As a result of having a child with special needs, Jessie became a parent leader in her community. Jessie worked as a parent-to-parent coordinator and volunteer for the Arc of Snohomish County. She served as the co-chair for the Snohomish County Family Interagency Coordinating Council, bringing parent perspective and advocacy to the council. She is also a member and past president of the Marysville School District’s Special Education PTSA. Jessie has used her advocacy skills to speak to the Legislature about services for children with special needs. 

The word “never” is not in Jessie’s vocabulary. She will find a way to get positive results for her family and any family that she helps.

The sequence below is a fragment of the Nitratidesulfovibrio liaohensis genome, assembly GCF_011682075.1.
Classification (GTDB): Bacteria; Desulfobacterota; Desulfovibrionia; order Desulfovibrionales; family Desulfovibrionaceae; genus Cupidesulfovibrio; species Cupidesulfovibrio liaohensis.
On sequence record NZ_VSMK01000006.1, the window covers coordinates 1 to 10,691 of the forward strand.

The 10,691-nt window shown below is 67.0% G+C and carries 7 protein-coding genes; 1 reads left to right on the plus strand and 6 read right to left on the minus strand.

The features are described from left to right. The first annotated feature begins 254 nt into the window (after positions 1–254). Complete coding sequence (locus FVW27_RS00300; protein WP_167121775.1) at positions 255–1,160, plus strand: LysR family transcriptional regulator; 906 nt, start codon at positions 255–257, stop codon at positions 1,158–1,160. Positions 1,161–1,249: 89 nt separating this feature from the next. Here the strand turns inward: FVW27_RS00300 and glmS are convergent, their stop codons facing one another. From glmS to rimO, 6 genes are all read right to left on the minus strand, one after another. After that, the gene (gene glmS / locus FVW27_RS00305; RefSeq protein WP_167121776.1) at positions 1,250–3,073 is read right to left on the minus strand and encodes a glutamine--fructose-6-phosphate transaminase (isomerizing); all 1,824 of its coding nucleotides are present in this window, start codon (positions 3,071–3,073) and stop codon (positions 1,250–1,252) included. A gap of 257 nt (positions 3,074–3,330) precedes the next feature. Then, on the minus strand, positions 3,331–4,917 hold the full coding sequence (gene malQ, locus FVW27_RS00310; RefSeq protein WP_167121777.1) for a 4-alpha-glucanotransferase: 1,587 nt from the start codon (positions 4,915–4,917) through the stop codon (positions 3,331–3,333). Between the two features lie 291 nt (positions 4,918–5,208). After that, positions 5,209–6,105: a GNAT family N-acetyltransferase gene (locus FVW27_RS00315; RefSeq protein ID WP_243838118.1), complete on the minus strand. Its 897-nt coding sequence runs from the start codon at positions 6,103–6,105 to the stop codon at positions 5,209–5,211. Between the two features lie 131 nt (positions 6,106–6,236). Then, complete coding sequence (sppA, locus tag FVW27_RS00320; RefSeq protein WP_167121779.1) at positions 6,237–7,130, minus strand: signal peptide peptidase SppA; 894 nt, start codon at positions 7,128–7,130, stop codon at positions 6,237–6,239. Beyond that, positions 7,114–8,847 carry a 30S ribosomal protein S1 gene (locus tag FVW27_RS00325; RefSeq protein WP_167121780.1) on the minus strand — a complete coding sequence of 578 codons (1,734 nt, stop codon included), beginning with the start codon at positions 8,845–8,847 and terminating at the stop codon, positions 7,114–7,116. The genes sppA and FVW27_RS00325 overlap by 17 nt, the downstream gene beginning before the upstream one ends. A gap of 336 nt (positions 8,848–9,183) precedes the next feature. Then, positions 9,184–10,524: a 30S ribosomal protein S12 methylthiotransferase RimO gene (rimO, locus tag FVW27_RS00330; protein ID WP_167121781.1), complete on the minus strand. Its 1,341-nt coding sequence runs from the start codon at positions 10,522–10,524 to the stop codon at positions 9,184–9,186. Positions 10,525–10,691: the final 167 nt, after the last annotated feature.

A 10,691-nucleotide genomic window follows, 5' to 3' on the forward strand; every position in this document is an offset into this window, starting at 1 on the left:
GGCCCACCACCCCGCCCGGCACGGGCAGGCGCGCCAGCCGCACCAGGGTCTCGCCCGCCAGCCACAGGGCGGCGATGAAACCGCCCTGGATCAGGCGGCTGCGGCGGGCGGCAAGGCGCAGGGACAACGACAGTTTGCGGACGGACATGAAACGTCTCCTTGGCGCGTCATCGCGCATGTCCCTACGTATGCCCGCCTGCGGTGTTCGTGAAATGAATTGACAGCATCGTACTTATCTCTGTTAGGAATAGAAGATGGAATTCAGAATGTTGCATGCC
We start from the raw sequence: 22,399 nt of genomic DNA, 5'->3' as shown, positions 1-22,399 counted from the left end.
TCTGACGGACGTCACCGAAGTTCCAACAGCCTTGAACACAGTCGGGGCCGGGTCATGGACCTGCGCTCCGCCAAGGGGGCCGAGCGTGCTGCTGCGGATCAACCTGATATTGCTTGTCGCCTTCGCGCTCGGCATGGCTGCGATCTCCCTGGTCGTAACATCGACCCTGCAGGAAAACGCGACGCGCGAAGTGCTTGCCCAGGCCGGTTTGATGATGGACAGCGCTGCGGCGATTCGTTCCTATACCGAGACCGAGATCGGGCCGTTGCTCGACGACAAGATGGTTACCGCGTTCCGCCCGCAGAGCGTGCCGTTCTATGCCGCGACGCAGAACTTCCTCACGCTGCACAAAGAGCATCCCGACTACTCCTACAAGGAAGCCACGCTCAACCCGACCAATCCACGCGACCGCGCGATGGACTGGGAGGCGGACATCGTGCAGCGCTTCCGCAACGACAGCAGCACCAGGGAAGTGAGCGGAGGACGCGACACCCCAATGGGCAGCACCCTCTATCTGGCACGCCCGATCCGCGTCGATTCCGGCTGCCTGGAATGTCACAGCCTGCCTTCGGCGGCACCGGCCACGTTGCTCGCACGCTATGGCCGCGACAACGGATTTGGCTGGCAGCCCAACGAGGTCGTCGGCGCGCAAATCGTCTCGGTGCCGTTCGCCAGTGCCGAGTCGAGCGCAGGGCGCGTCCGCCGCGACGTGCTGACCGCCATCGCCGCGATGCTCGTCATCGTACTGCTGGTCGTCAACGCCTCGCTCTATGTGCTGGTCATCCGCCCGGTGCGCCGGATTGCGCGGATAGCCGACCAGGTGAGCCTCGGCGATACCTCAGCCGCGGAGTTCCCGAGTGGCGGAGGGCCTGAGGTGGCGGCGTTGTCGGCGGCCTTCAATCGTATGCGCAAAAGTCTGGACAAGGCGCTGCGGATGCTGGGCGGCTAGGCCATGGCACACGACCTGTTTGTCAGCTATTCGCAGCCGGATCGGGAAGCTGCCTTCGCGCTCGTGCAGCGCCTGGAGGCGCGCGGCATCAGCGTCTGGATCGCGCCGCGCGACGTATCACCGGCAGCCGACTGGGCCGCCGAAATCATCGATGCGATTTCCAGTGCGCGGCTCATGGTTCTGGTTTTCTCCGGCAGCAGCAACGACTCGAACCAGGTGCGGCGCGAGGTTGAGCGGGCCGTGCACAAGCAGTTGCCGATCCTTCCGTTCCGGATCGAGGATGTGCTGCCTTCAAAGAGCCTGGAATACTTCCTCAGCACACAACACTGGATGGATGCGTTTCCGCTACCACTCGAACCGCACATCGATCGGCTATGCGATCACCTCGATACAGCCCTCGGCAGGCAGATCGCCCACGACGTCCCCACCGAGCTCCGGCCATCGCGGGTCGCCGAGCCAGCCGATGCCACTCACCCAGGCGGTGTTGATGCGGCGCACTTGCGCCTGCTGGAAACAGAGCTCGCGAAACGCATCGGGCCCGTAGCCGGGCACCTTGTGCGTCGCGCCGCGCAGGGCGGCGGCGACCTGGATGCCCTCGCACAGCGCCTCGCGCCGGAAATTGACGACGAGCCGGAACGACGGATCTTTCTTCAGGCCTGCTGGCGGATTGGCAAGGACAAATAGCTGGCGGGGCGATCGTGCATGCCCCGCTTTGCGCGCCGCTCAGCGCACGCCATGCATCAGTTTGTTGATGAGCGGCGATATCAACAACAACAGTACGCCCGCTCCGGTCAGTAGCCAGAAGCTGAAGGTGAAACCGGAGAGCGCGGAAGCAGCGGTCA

Congratulations, Tracie and Jessie, and thank you for your contributions to your communities!

Friday, May 9, 2014

State, union reach agreement on additional Early Achievers support for family home providers

The State of Washington has reached an agreement with the Service Employees International Union 925 (SEIU 925) to provide additional resources to licensed family home child care providers who are SEIU 925 members and are participating in Early Achievers.
The resources are available for the rest of the current contract (through June 30, 2015), and are meant to support family home providers in improving quality through Early Achievers. The resources include:

  • A $750 Quality Improvement Award for family home child care providers who are rated level 2 in Early Achievers.